Here's the bad news: People hire people who are identical to them. Here's the good news: Working with people who aren't identical to you is good for you work.
How so? A growing body of research shows that diversity--in gender, thinking styles, and intro- and extroversion--is needed for teams to be their most productive.
Jarrett references a Credit Suisse analysis of almost 2,400 international companies that found that companies with at least one woman on their board tend to be the strongest performers--the authors say that the non-homogenous groups had a better balance of leadership skills.
If you'll forgive some brief editorializing, it's woeful that one woman might count as diverse--like Warren Buffett said before, the less gender balance a group has, the less its capacity.
This has been shown in research: A 2011 study showed that teams with a 50-50 balance of dudes and ladies did best in a business venture. Why? Because they were doing more "mutual monitoring"--that checking to make sure everyone's doing their job.
The loudest person in the room isn't necessarily the one with the best ideas, Quiet author Susan Cain has told us.
A UCLA study showed something similar. Groups of students--both introverts and extroverts--worked on projects over 10 weeks. Perhaps predictably, the extroverts were esteemed at the onset for their brash influence, but by the end people cared more for the introverts. With longevity, status equalizes.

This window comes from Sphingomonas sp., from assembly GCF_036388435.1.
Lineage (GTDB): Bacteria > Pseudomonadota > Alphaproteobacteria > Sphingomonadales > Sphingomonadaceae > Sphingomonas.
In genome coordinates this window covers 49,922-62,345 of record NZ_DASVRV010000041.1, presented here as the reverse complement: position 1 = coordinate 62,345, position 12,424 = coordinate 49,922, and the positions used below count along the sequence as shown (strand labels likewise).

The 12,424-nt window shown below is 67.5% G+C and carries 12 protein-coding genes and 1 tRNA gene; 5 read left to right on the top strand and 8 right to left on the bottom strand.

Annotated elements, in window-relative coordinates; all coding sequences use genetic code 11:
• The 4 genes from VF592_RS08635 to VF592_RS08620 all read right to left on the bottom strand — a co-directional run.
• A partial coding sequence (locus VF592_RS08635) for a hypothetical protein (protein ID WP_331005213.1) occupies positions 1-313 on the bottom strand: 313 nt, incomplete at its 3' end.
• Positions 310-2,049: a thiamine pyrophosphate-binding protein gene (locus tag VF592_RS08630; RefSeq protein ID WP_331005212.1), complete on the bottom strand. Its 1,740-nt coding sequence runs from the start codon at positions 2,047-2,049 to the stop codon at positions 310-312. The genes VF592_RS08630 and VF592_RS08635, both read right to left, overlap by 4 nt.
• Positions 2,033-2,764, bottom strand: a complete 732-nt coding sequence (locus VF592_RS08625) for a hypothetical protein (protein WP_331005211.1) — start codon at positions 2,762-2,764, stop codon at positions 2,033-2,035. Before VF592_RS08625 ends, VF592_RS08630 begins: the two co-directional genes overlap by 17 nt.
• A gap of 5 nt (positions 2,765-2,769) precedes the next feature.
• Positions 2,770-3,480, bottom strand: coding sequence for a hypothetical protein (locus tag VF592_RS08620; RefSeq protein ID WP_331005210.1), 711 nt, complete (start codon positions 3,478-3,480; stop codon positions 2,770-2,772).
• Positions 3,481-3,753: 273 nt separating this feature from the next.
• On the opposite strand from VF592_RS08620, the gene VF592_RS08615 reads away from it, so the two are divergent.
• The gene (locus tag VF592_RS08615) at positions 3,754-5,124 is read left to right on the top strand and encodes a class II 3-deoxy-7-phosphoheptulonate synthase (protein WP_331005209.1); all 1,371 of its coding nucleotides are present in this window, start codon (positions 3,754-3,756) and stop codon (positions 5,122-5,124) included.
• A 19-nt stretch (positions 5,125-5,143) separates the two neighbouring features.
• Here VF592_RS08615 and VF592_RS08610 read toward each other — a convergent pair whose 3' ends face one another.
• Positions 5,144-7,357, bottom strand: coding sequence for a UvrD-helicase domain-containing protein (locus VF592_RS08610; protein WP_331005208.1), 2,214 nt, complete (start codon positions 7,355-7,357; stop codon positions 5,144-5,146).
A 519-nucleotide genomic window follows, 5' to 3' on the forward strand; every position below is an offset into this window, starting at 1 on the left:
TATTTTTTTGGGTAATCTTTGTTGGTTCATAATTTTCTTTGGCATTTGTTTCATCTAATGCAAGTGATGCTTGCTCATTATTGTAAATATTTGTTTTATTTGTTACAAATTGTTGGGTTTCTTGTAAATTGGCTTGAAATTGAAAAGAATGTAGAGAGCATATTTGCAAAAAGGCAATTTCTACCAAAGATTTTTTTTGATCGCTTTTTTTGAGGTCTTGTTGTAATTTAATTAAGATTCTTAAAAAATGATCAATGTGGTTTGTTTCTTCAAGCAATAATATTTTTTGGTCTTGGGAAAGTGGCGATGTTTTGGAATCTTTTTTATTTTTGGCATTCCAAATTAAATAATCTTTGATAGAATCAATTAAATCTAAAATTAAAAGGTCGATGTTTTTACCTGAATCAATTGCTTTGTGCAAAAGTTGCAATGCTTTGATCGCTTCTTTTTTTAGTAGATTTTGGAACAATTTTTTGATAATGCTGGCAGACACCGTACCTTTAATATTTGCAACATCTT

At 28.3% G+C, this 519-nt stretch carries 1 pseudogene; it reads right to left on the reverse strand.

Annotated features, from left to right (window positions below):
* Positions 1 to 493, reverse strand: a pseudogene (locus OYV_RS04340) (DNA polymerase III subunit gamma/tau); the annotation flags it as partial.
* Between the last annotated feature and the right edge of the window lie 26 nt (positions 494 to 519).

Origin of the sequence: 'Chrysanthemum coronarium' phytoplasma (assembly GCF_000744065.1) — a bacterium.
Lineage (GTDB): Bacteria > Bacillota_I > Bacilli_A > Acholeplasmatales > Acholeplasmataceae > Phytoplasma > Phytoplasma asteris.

Blue skies, brain storms, spitballing: we're all about open-minded thoughtfluffery. But we need to ground team-wide dreaminess with at least one analytic thinker, says science.
Ishani Aggarwal and Anita Woolley at the Tepper School of Business found that teams with an analytic thinker tended to perform better on "execution tasks" because they paid more attention to "process focus"--identifying sub-tasks and the resources needed to complete them.
When you're working on a project and you don't have "process focus," you can feel it--it's that ughhhh feeling of what-do-I-do-next? Thankfully, breaking large tasks into smaller ones is a learnable skill.
Aggarwal and Woolley, the study authors, caution that having big-picture and analytical types on the same team can cause (creative?) tension. The solution to that is to make "process focus" a focus for the whole team--make sure everyone's looking for the next actionable step.
Then you'll sprint that much faster.
Hat tip: 99u
[Image: Flickr user Tony Fischer]